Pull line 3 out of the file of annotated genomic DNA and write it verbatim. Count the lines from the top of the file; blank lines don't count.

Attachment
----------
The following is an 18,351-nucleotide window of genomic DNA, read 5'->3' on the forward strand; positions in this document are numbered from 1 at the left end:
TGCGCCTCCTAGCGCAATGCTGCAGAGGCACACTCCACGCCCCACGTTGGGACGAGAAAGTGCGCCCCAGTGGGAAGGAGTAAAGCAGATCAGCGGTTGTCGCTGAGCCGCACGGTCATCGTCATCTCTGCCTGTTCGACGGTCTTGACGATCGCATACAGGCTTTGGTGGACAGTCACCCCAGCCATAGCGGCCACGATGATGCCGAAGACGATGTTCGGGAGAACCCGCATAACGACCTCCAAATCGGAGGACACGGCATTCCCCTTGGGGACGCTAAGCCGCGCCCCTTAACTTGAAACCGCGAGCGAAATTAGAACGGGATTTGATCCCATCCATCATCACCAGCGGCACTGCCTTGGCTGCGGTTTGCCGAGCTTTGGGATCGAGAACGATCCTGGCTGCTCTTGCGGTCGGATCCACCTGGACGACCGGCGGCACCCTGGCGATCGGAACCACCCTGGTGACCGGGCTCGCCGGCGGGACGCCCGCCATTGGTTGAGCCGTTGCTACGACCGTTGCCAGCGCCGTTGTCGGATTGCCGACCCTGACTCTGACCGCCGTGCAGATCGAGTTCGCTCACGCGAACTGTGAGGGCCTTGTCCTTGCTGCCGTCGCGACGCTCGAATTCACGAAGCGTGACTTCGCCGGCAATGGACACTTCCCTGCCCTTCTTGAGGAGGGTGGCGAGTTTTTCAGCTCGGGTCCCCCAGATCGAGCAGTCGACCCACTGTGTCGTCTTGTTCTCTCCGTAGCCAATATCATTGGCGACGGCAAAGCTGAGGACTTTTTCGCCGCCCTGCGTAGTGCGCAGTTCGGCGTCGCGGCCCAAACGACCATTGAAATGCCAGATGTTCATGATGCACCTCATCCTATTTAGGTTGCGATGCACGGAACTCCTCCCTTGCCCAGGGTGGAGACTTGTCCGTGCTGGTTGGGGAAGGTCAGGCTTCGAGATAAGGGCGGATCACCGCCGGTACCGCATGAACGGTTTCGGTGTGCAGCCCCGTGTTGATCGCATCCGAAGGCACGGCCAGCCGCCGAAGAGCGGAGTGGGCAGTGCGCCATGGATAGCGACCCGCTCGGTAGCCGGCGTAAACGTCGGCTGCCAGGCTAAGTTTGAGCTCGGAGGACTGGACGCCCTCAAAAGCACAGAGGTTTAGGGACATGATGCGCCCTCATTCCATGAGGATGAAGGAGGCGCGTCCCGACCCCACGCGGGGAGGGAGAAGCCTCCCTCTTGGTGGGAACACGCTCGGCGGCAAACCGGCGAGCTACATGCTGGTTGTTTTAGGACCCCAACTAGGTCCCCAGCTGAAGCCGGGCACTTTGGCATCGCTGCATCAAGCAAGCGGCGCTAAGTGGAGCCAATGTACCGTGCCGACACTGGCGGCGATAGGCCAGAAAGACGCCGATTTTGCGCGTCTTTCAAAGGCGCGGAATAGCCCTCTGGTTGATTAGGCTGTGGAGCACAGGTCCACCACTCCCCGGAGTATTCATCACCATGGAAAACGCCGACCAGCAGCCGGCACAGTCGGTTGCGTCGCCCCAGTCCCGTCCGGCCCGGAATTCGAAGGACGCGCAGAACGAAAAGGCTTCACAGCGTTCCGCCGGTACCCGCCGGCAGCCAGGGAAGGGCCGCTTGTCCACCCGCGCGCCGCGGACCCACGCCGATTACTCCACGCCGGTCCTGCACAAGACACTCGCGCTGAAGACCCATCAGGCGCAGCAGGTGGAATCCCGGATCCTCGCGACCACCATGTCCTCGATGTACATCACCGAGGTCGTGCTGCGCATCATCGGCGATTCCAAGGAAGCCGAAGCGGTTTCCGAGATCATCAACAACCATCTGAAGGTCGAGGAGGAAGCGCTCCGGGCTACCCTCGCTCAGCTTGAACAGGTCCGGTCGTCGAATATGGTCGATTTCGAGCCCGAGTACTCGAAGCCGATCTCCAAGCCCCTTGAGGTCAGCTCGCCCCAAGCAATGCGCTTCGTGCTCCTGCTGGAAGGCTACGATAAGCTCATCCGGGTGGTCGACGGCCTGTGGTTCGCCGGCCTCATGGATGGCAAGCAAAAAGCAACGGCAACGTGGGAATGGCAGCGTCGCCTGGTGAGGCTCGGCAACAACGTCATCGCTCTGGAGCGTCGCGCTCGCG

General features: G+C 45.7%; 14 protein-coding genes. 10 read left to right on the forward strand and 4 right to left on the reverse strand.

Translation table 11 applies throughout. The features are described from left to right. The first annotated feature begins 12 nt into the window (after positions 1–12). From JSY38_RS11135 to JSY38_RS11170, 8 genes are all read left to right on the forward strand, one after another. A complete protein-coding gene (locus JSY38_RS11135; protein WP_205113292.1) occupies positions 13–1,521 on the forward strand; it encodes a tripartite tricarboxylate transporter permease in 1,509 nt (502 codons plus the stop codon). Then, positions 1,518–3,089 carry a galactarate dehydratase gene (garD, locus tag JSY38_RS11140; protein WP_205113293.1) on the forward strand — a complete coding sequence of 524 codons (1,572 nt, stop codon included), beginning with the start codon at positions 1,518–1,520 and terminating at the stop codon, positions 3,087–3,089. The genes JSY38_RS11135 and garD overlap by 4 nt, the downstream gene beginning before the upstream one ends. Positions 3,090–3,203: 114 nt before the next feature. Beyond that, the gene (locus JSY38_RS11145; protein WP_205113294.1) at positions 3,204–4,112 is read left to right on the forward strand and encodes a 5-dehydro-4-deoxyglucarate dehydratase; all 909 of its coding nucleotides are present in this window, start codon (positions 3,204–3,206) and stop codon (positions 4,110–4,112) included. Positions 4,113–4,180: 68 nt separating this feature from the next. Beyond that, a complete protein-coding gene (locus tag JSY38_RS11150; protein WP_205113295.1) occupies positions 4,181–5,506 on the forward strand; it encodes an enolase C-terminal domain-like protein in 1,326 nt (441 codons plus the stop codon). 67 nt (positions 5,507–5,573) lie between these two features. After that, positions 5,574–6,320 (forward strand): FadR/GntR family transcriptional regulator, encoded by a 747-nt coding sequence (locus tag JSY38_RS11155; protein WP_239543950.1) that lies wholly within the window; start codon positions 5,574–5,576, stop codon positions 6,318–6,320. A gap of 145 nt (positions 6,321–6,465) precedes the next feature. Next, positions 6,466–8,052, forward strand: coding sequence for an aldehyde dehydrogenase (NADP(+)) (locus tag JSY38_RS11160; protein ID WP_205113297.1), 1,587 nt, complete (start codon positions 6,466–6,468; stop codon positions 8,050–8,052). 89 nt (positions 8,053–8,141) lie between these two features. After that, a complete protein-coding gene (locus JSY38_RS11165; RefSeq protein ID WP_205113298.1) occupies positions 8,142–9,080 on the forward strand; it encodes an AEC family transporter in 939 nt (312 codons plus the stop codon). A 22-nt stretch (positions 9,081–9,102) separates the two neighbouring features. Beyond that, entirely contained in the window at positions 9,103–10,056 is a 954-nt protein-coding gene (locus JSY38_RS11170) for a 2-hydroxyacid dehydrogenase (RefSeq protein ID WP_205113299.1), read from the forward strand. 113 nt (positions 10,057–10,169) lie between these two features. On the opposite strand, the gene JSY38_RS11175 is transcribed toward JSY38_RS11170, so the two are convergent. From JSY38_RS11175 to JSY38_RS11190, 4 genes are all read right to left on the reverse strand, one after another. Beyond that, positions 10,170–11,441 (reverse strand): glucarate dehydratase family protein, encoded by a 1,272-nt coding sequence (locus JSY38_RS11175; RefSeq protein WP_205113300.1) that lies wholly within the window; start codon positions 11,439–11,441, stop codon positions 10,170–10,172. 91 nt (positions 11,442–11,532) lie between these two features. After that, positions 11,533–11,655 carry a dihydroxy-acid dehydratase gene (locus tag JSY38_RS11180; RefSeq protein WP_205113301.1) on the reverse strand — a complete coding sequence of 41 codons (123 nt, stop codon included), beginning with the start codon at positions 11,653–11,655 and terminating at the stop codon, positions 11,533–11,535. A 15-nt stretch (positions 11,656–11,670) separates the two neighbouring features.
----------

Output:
General features: G+C 45.7%; 14 protein-coding genes. 10 read left to right on the forward strand and 4 right to left on the reverse strand.